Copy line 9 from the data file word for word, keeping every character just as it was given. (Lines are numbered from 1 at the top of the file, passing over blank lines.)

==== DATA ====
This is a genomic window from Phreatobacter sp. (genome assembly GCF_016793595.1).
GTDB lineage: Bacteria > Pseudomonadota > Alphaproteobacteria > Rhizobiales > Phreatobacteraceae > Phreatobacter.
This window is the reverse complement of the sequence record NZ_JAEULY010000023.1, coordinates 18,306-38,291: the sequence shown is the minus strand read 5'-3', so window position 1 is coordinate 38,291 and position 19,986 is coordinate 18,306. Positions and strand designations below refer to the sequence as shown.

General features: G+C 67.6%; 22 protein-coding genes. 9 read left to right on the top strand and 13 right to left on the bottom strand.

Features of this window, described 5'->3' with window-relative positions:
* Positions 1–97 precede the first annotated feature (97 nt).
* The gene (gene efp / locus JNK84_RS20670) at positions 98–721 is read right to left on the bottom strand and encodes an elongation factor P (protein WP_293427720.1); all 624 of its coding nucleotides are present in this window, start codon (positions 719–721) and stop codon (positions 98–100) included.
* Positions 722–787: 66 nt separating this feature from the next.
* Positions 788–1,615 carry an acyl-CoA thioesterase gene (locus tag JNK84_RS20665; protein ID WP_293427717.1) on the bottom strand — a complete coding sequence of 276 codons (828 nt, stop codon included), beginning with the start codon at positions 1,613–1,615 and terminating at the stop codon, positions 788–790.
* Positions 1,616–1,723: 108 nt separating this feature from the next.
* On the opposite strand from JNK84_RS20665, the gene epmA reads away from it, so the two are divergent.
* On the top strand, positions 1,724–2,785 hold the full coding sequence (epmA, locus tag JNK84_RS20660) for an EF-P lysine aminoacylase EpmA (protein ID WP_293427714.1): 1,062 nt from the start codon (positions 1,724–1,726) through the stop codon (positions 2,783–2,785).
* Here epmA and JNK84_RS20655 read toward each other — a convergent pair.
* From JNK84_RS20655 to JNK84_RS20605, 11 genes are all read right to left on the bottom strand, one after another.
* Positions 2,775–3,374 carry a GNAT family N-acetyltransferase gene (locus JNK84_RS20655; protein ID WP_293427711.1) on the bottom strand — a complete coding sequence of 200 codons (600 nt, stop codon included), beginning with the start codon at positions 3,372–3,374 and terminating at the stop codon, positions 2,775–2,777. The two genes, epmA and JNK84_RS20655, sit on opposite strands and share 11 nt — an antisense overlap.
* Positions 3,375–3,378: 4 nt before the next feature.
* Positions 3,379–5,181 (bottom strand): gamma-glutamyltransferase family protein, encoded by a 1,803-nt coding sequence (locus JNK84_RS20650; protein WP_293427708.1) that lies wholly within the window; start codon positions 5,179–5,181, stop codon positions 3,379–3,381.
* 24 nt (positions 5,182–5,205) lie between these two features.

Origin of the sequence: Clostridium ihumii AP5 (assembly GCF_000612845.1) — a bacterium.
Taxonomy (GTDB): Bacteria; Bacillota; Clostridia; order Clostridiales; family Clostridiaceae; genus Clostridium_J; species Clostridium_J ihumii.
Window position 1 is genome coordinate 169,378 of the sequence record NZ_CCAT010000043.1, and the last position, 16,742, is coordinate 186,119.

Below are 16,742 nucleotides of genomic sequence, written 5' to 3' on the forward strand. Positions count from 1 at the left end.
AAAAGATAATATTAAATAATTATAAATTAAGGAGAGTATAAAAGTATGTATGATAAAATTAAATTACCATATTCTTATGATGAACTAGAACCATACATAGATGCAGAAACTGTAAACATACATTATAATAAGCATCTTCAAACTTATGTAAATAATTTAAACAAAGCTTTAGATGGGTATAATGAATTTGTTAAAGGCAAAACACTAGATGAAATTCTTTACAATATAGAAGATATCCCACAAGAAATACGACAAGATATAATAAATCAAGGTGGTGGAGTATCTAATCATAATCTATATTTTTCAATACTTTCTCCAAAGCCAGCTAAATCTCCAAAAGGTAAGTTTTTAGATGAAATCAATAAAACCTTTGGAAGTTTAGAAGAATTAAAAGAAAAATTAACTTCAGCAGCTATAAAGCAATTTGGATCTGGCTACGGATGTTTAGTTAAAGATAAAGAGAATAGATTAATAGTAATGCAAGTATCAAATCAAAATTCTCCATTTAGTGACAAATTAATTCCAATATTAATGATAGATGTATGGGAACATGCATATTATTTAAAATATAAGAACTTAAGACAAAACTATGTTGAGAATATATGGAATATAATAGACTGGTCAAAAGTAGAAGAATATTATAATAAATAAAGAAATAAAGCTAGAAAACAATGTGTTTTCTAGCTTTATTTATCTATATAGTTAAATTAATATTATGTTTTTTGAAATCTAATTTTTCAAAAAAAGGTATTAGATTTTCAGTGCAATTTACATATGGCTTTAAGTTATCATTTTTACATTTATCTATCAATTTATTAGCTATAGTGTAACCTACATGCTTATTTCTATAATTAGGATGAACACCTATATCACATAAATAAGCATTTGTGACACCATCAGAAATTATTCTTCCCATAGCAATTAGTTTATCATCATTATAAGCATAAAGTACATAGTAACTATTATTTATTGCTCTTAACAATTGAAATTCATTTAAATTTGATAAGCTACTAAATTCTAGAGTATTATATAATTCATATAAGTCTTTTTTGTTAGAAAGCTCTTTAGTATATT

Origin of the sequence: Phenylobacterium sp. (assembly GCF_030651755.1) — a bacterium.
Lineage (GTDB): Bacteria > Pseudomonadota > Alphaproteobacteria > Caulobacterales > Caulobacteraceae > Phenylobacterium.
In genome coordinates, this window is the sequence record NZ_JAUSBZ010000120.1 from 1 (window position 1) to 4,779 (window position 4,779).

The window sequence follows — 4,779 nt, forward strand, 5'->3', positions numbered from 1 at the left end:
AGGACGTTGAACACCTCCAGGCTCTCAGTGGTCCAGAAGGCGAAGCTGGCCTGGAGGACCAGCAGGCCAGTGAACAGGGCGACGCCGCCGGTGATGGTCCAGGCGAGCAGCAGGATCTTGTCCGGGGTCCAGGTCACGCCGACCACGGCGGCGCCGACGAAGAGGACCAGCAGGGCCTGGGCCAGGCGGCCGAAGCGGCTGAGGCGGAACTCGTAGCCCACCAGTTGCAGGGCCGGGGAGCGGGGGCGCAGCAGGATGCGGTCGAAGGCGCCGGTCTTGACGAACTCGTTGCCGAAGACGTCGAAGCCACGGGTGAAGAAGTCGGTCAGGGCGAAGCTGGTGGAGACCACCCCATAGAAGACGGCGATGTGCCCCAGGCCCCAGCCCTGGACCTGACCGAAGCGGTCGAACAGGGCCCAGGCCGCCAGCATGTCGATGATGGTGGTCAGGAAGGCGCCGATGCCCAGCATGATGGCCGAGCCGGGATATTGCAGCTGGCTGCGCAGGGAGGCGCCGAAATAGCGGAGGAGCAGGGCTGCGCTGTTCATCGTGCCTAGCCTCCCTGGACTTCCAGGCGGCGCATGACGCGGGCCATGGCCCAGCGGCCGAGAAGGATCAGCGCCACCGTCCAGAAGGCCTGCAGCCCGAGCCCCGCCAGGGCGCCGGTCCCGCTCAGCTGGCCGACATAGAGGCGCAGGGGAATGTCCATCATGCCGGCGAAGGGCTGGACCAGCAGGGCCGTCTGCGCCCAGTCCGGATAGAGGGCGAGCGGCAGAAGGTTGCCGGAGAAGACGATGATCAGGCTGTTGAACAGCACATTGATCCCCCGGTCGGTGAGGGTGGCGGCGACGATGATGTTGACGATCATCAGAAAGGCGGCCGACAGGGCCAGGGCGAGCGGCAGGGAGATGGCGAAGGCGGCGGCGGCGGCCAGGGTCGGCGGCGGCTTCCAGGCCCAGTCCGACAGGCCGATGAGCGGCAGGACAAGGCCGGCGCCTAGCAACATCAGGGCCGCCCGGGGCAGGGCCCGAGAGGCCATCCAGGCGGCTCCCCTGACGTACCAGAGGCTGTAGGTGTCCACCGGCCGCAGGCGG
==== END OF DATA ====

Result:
* Positions 788–1,615 carry an acyl-CoA thioesterase gene (locus tag JNK84_RS20665; protein ID WP_293427717.1) on the bottom strand — a complete coding sequence of 276 codons (828 nt, stop codon included), beginning with the start codon at positions 1,613–1,615 and terminating at the stop codon, positions 788–790.